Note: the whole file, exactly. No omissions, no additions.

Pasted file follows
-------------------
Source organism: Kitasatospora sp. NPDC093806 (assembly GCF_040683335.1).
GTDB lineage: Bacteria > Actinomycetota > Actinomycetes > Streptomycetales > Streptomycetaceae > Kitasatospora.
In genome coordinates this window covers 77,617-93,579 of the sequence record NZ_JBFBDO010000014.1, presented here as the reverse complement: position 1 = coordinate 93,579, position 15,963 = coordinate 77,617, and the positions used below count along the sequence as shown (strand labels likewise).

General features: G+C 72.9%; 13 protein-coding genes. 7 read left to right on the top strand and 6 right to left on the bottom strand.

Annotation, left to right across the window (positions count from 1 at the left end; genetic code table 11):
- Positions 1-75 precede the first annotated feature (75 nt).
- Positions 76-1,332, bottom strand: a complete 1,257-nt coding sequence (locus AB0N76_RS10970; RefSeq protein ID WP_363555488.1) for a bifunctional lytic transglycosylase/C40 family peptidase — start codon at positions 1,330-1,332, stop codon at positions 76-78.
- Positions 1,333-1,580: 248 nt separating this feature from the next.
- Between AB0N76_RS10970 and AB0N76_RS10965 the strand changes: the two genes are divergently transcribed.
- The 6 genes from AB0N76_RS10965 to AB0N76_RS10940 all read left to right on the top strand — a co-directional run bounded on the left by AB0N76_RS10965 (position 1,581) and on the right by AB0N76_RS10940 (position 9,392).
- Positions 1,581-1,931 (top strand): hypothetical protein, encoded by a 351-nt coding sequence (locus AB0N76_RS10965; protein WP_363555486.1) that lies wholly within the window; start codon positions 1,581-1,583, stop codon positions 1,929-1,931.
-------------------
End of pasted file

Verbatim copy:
Source organism: Kitasatospora sp. NPDC093806 (assembly GCF_040683335.1).
GTDB lineage: Bacteria > Actinomycetota > Actinomycetes > Streptomycetales > Streptomycetaceae > Kitasatospora.
In genome coordinates this window covers 77,617-93,579 of the sequence record NZ_JBFBDO010000014.1, presented here as the reverse complement: position 1 = coordinate 93,579, position 15,963 = coordinate 77,617, and the positions used below count along the sequence as shown (strand labels likewise).

General features: G+C 72.9%; 13 protein-coding genes. 7 read left to right on the top strand and 6 right to left on the bottom strand.

Annotation, left to right across the window (positions count from 1 at the left end; genetic code table 11):
- Positions 1-75 precede the first annotated feature (75 nt).
- Positions 76-1,332, bottom strand: a complete 1,257-nt coding sequence (locus AB0N76_RS10970; RefSeq protein ID WP_363555488.1) for a bifunctional lytic transglycosylase/C40 family peptidase — start codon at positions 1,330-1,332, stop codon at positions 76-78.
- Positions 1,333-1,580: 248 nt separating this feature from the next.
- Between AB0N76_RS10970 and AB0N76_RS10965 the strand changes: the two genes are divergently transcribed.
- The 6 genes from AB0N76_RS10965 to AB0N76_RS10940 all read left to right on the top strand — a co-directional run bounded on the left by AB0N76_RS10965 (position 1,581) and on the right by AB0N76_RS10940 (position 9,392).
- Positions 1,581-1,931 (top strand): hypothetical protein, encoded by a 351-nt coding sequence (locus AB0N76_RS10965; protein WP_363555486.1) that lies wholly within the window; start codon positions 1,581-1,583, stop codon positions 1,929-1,931.